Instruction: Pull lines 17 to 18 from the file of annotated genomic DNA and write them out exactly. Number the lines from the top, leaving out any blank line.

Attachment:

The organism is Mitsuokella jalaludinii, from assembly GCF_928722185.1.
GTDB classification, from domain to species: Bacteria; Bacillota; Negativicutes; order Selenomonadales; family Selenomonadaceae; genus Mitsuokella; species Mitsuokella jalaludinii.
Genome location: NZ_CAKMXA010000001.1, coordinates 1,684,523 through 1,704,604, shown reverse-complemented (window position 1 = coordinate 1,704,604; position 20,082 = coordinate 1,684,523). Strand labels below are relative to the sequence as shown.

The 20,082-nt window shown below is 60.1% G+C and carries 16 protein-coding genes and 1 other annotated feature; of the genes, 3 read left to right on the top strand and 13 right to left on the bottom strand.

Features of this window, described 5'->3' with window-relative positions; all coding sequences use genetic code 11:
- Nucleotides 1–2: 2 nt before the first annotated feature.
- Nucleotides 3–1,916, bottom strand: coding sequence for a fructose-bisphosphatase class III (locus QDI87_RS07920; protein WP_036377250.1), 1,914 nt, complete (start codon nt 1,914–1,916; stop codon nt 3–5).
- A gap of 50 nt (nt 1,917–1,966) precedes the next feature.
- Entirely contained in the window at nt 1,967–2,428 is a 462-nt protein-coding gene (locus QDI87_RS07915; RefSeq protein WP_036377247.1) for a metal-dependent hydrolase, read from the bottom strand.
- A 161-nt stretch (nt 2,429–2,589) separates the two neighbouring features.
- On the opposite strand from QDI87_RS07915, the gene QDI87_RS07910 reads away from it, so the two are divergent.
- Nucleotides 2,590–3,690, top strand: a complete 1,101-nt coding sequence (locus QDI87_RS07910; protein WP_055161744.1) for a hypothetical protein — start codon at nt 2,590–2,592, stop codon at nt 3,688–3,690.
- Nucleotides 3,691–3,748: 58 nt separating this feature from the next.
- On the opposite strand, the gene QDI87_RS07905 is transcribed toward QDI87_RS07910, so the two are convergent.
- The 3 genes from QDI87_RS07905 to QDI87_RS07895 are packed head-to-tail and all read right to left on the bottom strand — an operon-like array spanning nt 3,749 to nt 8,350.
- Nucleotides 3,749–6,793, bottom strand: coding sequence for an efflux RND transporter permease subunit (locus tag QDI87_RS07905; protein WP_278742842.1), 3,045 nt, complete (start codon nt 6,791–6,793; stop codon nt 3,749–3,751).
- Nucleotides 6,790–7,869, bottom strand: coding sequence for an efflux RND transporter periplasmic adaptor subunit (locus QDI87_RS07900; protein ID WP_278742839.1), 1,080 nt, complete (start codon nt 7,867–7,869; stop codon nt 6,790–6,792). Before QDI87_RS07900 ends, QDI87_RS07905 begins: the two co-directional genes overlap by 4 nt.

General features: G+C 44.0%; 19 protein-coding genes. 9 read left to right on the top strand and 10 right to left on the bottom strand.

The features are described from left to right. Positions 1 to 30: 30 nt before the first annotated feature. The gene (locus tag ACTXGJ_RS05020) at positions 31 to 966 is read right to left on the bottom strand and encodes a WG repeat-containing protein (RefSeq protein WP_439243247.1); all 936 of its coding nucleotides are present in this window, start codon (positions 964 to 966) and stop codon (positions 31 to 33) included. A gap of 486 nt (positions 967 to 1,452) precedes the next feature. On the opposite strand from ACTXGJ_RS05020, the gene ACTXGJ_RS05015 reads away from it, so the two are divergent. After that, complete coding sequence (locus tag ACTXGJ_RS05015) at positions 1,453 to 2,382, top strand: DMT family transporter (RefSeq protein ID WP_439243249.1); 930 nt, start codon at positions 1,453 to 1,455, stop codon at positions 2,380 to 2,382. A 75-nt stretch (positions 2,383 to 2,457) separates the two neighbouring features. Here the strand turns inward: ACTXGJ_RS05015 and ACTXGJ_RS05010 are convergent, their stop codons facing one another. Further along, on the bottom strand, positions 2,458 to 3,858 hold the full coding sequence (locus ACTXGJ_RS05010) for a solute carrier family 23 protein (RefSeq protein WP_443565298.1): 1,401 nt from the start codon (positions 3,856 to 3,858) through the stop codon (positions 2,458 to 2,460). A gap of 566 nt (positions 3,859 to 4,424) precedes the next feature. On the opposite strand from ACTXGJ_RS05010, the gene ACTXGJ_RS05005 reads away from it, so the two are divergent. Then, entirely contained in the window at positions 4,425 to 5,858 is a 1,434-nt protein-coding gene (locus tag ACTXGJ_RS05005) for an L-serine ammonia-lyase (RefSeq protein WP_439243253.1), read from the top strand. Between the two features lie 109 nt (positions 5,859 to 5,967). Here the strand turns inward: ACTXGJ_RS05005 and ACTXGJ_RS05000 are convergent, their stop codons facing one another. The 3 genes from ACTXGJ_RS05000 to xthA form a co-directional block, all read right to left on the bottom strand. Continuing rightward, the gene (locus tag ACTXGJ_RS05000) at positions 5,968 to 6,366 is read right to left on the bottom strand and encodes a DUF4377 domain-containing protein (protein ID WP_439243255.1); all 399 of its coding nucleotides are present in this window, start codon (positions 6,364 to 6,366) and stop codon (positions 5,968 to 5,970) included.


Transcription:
- Nucleotides 6,790–7,869, bottom strand: coding sequence for an efflux RND transporter periplasmic adaptor subunit (locus QDI87_RS07900; protein ID WP_278742839.1), 1,080 nt, complete (start codon nt 7,867–7,869; stop codon nt 6,790–6,792). Before QDI87_RS07900 ends, QDI87_RS07905 begins: the two co-directional genes overlap by 4 nt.

General features: G+C 44.0%; 19 protein-coding genes. 9 read left to right on the top strand and 10 right to left on the bottom strand.